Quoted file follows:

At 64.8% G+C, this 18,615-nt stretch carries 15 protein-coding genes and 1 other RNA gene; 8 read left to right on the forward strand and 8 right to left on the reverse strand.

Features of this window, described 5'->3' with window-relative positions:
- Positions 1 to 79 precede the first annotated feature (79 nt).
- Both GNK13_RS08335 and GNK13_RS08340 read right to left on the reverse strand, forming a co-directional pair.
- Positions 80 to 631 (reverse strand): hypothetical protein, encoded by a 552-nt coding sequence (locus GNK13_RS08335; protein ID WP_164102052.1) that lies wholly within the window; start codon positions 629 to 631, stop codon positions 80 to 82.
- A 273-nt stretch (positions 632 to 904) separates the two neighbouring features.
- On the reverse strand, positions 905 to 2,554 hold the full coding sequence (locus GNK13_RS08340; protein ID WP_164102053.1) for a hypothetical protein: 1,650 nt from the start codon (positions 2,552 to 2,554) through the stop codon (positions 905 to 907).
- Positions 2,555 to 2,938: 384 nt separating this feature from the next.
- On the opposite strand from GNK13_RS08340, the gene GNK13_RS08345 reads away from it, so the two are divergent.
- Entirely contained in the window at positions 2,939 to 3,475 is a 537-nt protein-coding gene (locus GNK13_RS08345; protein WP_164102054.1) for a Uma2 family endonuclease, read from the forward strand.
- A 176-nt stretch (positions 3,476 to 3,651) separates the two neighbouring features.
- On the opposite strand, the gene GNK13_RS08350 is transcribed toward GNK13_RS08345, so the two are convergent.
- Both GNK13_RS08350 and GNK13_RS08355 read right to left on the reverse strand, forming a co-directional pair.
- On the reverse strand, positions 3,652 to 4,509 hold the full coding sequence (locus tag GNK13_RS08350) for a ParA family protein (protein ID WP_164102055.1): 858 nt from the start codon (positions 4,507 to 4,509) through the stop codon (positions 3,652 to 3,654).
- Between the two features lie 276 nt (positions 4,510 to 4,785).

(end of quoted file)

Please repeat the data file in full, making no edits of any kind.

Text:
At 64.8% G+C, this 18,615-nt stretch carries 15 protein-coding genes and 1 other RNA gene; 8 read left to right on the forward strand and 8 right to left on the reverse strand.

Features of this window, described 5'->3' with window-relative positions:
- Positions 1 to 79 precede the first annotated feature (79 nt).
- Both GNK13_RS08335 and GNK13_RS08340 read right to left on the reverse strand, forming a co-directional pair.
- Positions 80 to 631 (reverse strand): hypothetical protein, encoded by a 552-nt coding sequence (locus GNK13_RS08335; protein ID WP_164102052.1) that lies wholly within the window; start codon positions 629 to 631, stop codon positions 80 to 82.
- A 273-nt stretch (positions 632 to 904) separates the two neighbouring features.
- On the reverse strand, positions 905 to 2,554 hold the full coding sequence (locus GNK13_RS08340; protein ID WP_164102053.1) for a hypothetical protein: 1,650 nt from the start codon (positions 2,552 to 2,554) through the stop codon (positions 905 to 907).
- Positions 2,555 to 2,938: 384 nt separating this feature from the next.
- On the opposite strand from GNK13_RS08340, the gene GNK13_RS08345 reads away from it, so the two are divergent.
- Entirely contained in the window at positions 2,939 to 3,475 is a 537-nt protein-coding gene (locus GNK13_RS08345; protein WP_164102054.1) for a Uma2 family endonuclease, read from the forward strand.
- A 176-nt stretch (positions 3,476 to 3,651) separates the two neighbouring features.
- On the opposite strand, the gene GNK13_RS08350 is transcribed toward GNK13_RS08345, so the two are convergent.
- Both GNK13_RS08350 and GNK13_RS08355 read right to left on the reverse strand, forming a co-directional pair.
- On the reverse strand, positions 3,652 to 4,509 hold the full coding sequence (locus tag GNK13_RS08350) for a ParA family protein (protein ID WP_164102055.1): 858 nt from the start codon (positions 4,507 to 4,509) through the stop codon (positions 3,652 to 3,654).
- Between the two features lie 276 nt (positions 4,510 to 4,785).